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YEARS AGO FOR SEPT. 9

Sunday, September 9, 2018

Today is Sunday, Sept. 9, the 252nd day of 2018. There are 113 days left in the year.

Associated Press

On this date in:

1543: Mary Stuart is crowned Queen of Scots at Stirling Castle, nine months after she was born.

1776: The second Continental Congress makes the term “United States” official, replacing “United Colonies.”

1841: The Great Lakes steamer “Erie” sinks off Silver Creek, N.Y., killing 300.

1850: California is admitted as the 31st state of the union.

1919: Some 1,100 members of Boston’s 1,500-man police force go on strike. (The strike was broken by Massachusetts Gov. Calvin Coolidge with replacement officers.)

1942: During World War II, a Japanese plane launcheD from a submarine off the Oregon coast drops a pair of incendiary bombs in a failed attempt at igniting a massive forest fire; it is the first aerial bombing of the U.S. mainland by a foreign power.

1948: The People’s Democratic Republic of Korea (North Korea) is declared.

1956: Elvis Presley makes the first of three appearances on “The Ed Sullivan Show.”

1957: President Dwight D. Eisenhower signs the first civil-rights bill to pass Congress since Reconstruction, a measure primarily concerned with protecting voting rights but that also establishes the Civil Rights Division in the U.S. Department of Justice.

1971: Prisoners seize control of the maximum- security Attica Correctional Facility near Buffalo, N.Y., beginning a siege that ended up claiming 43 lives.

1976: Communist Chinese leader Mao Zedong dies in Beijing at age 82.

JVC unveils its new VHS videocassette recorder during a presentation in Tokyo.

1986: Frank Reed, director of a private school in Lebanon, is taken hostage; he would be released 44 months later.

1991: Boxer Mike Tyson is indicted in Indianapolis on a charge of raping Desiree Washington, a beauty pageant contestant. (Tyson was convicted and ended up serving three years of a six-year prison sentence.)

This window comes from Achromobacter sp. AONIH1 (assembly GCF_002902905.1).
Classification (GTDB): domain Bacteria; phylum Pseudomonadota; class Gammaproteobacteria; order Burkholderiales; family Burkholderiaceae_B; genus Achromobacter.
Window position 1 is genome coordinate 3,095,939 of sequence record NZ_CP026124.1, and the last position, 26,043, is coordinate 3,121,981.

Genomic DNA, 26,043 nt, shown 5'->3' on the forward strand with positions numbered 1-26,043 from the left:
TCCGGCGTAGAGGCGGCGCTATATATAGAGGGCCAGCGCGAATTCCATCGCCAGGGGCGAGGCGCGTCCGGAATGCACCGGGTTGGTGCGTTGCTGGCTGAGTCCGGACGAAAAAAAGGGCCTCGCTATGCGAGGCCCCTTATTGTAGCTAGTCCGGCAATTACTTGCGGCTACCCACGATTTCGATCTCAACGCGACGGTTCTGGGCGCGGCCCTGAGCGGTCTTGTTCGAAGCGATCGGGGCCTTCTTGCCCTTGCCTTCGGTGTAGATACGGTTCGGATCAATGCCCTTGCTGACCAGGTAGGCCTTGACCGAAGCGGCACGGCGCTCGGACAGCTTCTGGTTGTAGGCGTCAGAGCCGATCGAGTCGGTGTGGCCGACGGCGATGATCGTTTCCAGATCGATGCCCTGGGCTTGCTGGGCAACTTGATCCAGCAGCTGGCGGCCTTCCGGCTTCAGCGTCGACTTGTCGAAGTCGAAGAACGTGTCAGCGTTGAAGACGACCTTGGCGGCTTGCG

1997: Sinn Fein, the IRA’s political ally, formally renounces violence as it takes its place in talks on Northern Ireland’s future.

Actor Burgess Meredith dies in Malibu, Calif., at age 89. VINDICATOR FILES

1993: The owners of the Just Country Shoppe on South Avenue in North Lima are caring for a lamb that showed up on their doorstep. They suspect it escaped from a truck or walked 9 miles from the Canfield Fairgrounds.

The Ohio Lottery Commission votes to remove a $26 million cap on Super Lotto jackpots. The limit was instituted after a $50 million jackpot was awarded in January 1991, the highest payout in Ohio Lotto history.

Poet and painter Lawrence Ferlinghetti will be honored at a reception Sept. 29 at the Butler Institute of American Art. An exhibition of his paintings will run until Nov. 21.

1978: A storage tank explodes at the Girard Machine Co., 700 Dot St., killing Jon Chuirazzi, 25, the son of one of the plant’s owners.

A former Boardman man who claims responsibility for 17 murders in Ohio, Pennsylvania and Tennessee, is ordered hospitalized for psychiatric examination by a Nashville judge.

Sharon Steel Corp. reaffirms its faith in the area steel district by committing $4 million for a new hot-strip downcoiler at its 60-inch hot strip mill in Farrell, Pa.

1968: A shotgun-wielding robber escapes with $61 from Albert Zlenka, an attendant at the often-robbed Rocket Service Station, 215 Oak Hill Ave. Zlenka reached for a pistol in his waistband, but the robber warned him, “Don’t do it or I’ll kill you.”

Youngstown Patrolmen Thomas Halko, 29, and James W. Amrich, 26, are treated at South Side Hospital for injuries suffered when their cruiser was struck by a Youngstown Transit Co. bus at Glenwood and Judson Avenues.

The mystery of the foam in the fountain on Lisbon Square has been solved. It was first thought that pranksters were at fault, but the mayor tells police that the street commission had soap put in the fountain to clean it out.

1943: Superintendent of Schools George A. Bowman tells the Youngstown Board of Education that the average absences for city school teachers during the 1941-42 school year was 11/2 days.

Canfield High School’s football team will have six returning veterans, all linemen: Louis Speece, Doyle Young, Charles Hoffman, James Nelson, Bill Fink and Edwin Tydings.

Musicians of the Youngs-town district who wish to be members of the Youngstown Symphony Orchestra must plan to try out before conductor Michael Fiocelli.